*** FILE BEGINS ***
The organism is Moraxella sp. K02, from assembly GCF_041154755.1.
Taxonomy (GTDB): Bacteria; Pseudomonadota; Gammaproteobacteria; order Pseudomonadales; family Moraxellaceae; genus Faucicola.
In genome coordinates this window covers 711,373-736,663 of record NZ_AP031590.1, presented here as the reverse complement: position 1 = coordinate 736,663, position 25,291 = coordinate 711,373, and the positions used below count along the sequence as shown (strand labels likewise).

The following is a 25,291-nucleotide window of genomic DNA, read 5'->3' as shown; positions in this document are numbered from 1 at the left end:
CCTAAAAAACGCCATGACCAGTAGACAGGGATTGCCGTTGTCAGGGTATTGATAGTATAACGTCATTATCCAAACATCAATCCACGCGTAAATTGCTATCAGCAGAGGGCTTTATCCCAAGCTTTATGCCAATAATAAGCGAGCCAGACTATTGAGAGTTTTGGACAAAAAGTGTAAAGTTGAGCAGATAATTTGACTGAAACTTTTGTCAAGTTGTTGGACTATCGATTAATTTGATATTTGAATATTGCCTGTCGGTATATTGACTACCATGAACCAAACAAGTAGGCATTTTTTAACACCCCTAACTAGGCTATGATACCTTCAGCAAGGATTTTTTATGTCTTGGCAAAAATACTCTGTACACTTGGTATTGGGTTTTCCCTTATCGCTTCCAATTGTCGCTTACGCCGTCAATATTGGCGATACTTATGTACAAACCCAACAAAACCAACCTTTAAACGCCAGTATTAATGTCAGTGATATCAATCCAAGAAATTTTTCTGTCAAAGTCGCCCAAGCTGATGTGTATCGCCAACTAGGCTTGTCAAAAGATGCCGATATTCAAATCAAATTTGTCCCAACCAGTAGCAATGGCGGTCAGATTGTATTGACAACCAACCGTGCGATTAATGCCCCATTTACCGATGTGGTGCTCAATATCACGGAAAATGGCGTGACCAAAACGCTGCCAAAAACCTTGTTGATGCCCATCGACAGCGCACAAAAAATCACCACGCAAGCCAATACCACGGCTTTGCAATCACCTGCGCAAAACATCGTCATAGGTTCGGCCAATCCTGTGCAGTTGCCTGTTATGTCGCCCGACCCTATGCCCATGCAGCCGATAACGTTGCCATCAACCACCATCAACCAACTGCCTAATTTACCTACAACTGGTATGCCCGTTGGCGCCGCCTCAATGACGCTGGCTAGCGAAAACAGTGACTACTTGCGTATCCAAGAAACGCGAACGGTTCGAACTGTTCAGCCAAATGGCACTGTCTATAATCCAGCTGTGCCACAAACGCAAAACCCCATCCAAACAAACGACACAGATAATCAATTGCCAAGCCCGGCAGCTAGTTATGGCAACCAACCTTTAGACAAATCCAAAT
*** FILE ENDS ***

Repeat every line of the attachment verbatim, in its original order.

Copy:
The organism is Moraxella sp. K02, from assembly GCF_041154755.1.
Taxonomy (GTDB): Bacteria; Pseudomonadota; Gammaproteobacteria; order Pseudomonadales; family Moraxellaceae; genus Faucicola.
In genome coordinates this window covers 711,373-736,663 of record NZ_AP031590.1, presented here as the reverse complement: position 1 = coordinate 736,663, position 25,291 = coordinate 711,373, and the positions used below count along the sequence as shown (strand labels likewise).

The following is a 25,291-nucleotide window of genomic DNA, read 5'->3' as shown; positions in this document are numbered from 1 at the left end:
CCTAAAAAACGCCATGACCAGTAGACAGGGATTGCCGTTGTCAGGGTATTGATAGTATAACGTCATTATCCAAACATCAATCCACGCGTAAATTGCTATCAGCAGAGGGCTTTATCCCAAGCTTTATGCCAATAATAAGCGAGCCAGACTATTGAGAGTTTTGGACAAAAAGTGTAAAGTTGAGCAGATAATTTGACTGAAACTTTTGTCAAGTTGTTGGACTATCGATTAATTTGATATTTGAATATTGCCTGTCGGTATATTGACTACCATGAACCAAACAAGTAGGCATTTTTTAACACCCCTAACTAGGCTATGATACCTTCAGCAAGGATTTTTTATGTCTTGGCAAAAATACTCTGTACACTTGGTATTGGGTTTTCCCTTATCGCTTCCAATTGTCGCTTACGCCGTCAATATTGGCGATACTTATGTACAAACCCAACAAAACCAACCTTTAAACGCCAGTATTAATGTCAGTGATATCAATCCAAGAAATTTTTCTGTCAAAGTCGCCCAAGCTGATGTGTATCGCCAACTAGGCTTGTCAAAAGATGCCGATATTCAAATCAAATTTGTCCCAACCAGTAGCAATGGCGGTCAGATTGTATTGACAACCAACCGTGCGATTAATGCCCCATTTACCGATGTGGTGCTCAATATCACGGAAAATGGCGTGACCAAAACGCTGCCAAAAACCTTGTTGATGCCCATCGACAGCGCACAAAAAATCACCACGCAAGCCAATACCACGGCTTTGCAATCACCTGCGCAAAACATCGTCATAGGTTCGGCCAATCCTGTGCAGTTGCCTGTTATGTCGCCCGACCCTATGCCCATGCAGCCGATAACGTTGCCATCAACCACCATCAACCAACTGCCTAATTTACCTACAACTGGTATGCCCGTTGGCGCCGCCTCAATGACGCTGGCTAGCGAAAACAGTGACTACTTGCGTATCCAAGAAACGCGAACGGTTCGAACTGTTCAGCCAAATGGCACTGTCTATAATCCAGCTGTGCCACAAACGCAAAACCCCATCCAAACAAACGACACAGATAATCAATTGCCAAGCCCGGCAGCTAGTTATGGCAACCAACCTTTAGACAAATCCAAAT